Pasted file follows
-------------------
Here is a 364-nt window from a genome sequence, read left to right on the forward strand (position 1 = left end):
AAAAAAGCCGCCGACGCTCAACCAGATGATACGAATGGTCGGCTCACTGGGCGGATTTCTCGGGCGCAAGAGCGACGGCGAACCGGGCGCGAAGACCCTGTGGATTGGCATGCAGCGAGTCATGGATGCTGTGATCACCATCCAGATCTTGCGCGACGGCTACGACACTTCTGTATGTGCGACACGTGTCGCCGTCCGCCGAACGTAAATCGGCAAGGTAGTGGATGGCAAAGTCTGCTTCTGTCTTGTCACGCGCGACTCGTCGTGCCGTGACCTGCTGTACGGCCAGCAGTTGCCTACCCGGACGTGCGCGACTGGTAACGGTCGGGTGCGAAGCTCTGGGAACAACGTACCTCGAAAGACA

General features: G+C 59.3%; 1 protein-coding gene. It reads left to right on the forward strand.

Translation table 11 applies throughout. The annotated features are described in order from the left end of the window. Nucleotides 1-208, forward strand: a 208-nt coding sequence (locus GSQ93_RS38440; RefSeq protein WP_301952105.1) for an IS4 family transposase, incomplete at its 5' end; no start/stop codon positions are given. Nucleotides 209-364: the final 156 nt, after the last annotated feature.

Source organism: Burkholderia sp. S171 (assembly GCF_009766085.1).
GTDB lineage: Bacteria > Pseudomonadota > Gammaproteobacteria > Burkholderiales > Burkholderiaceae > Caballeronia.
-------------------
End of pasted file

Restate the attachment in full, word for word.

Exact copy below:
Here is a 364-nt window from a genome sequence, read left to right on the forward strand (position 1 = left end):
AAAAAAGCCGCCGACGCTCAACCAGATGATACGAATGGTCGGCTCACTGGGCGGATTTCTCGGGCGCAAGAGCGACGGCGAACCGGGCGCGAAGACCCTGTGGATTGGCATGCAGCGAGTCATGGATGCTGTGATCACCATCCAGATCTTGCGCGACGGCTACGACACTTCTGTATGTGCGACACGTGTCGCCGTCCGCCGAACGTAAATCGGCAAGGTAGTGGATGGCAAAGTCTGCTTCTGTCTTGTCACGCGCGACTCGTCGTGCCGTGACCTGCTGTACGGCCAGCAGTTGCCTACCCGGACGTGCGCGACTGGTAACGGTCGGGTGCGAAGCTCTGGGAACAACGTACCTCGAAAGACA

General features: G+C 59.3%; 1 protein-coding gene. It reads left to right on the forward strand.

Translation table 11 applies throughout. The annotated features are described in order from the left end of the window. Nucleotides 1-208, forward strand: a 208-nt coding sequence (locus GSQ93_RS38440; RefSeq protein WP_301952105.1) for an IS4 family transposase, incomplete at its 5' end; no start/stop codon positions are given. Nucleotides 209-364: the final 156 nt, after the last annotated feature.

Source organism: Burkholderia sp. S171 (assembly GCF_009766085.1).
GTDB lineage: Bacteria > Pseudomonadota > Gammaproteobacteria > Burkholderiales > Burkholderiaceae > Caballeronia.